Channels of the Rio Tinto in Spain
© Oscar Diez Martinez/Minden Picture
Treasures of the Rio Tinto. The otherworldly red river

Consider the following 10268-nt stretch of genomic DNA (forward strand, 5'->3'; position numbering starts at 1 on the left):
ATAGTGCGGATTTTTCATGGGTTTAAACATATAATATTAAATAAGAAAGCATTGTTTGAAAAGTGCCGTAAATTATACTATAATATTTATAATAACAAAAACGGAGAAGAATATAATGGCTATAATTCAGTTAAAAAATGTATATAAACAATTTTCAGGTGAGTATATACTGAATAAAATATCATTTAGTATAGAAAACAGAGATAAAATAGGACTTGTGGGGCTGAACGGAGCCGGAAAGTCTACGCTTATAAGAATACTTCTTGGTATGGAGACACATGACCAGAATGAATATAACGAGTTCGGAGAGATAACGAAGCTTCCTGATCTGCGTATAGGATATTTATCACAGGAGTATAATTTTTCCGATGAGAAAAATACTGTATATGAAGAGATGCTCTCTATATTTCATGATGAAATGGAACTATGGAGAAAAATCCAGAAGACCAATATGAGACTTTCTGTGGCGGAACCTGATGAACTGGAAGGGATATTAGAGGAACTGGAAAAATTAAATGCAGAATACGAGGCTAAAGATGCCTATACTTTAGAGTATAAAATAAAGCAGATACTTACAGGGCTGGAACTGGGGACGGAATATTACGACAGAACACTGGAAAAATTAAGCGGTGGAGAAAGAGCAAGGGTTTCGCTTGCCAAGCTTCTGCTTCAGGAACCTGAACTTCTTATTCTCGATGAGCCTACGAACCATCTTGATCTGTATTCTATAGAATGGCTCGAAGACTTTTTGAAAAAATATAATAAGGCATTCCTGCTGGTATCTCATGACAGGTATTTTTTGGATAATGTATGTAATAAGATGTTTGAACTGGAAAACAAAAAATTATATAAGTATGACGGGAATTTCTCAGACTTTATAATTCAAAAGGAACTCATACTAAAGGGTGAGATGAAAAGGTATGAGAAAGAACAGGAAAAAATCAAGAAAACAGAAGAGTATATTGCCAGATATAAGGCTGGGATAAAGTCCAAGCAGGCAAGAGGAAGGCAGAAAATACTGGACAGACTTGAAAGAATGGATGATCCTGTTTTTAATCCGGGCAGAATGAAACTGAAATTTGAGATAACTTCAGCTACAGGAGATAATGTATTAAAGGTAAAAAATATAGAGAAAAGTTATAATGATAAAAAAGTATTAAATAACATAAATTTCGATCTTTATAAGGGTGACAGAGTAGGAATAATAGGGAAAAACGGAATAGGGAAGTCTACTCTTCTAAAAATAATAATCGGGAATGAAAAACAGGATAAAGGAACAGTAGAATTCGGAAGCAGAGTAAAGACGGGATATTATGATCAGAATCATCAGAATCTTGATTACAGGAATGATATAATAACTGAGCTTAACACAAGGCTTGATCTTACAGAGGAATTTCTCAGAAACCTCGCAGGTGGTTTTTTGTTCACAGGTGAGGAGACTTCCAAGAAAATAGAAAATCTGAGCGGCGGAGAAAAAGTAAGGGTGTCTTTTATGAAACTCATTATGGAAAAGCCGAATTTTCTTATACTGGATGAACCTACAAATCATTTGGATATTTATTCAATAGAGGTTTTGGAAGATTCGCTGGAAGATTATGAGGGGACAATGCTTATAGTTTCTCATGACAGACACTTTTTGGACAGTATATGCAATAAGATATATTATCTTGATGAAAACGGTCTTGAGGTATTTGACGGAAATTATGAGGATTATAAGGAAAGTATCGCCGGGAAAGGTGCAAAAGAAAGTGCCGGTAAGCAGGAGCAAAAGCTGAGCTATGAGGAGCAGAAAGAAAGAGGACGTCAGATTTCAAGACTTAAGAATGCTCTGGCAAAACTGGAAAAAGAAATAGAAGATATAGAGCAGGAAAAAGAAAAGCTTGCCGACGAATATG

The Rio Tinto, in Andalusia, Spain, gets its strange colour from dissolving iron deposits in the highly acidic water. Beginning more than 5,000 years ago, this area was mined for gold, silver and other treasures. And archaeological evidence suggests that about 3,000 years ago this may have been the site of King Solomon’s legendary mines. Scientists believe that pollution from the mines contributed to the extreme ecological conditions we see in the Rio Tinto today. But if you think nothing could live in such a desolate place, you'd be wrong. The Rio Tinto is home to unusual microorganisms that feed on its toxic mix and may also contribute to the river’s otherworldly environment. Nasa even dispatched a team here to study the surface below Rio Tinto because it closely resembles the subsurface on that other 'red' destination – Mars. By analysing the peculiar bacteria of the Rio Tinto, Nasa hopes to advance its search for extraterrestrial life.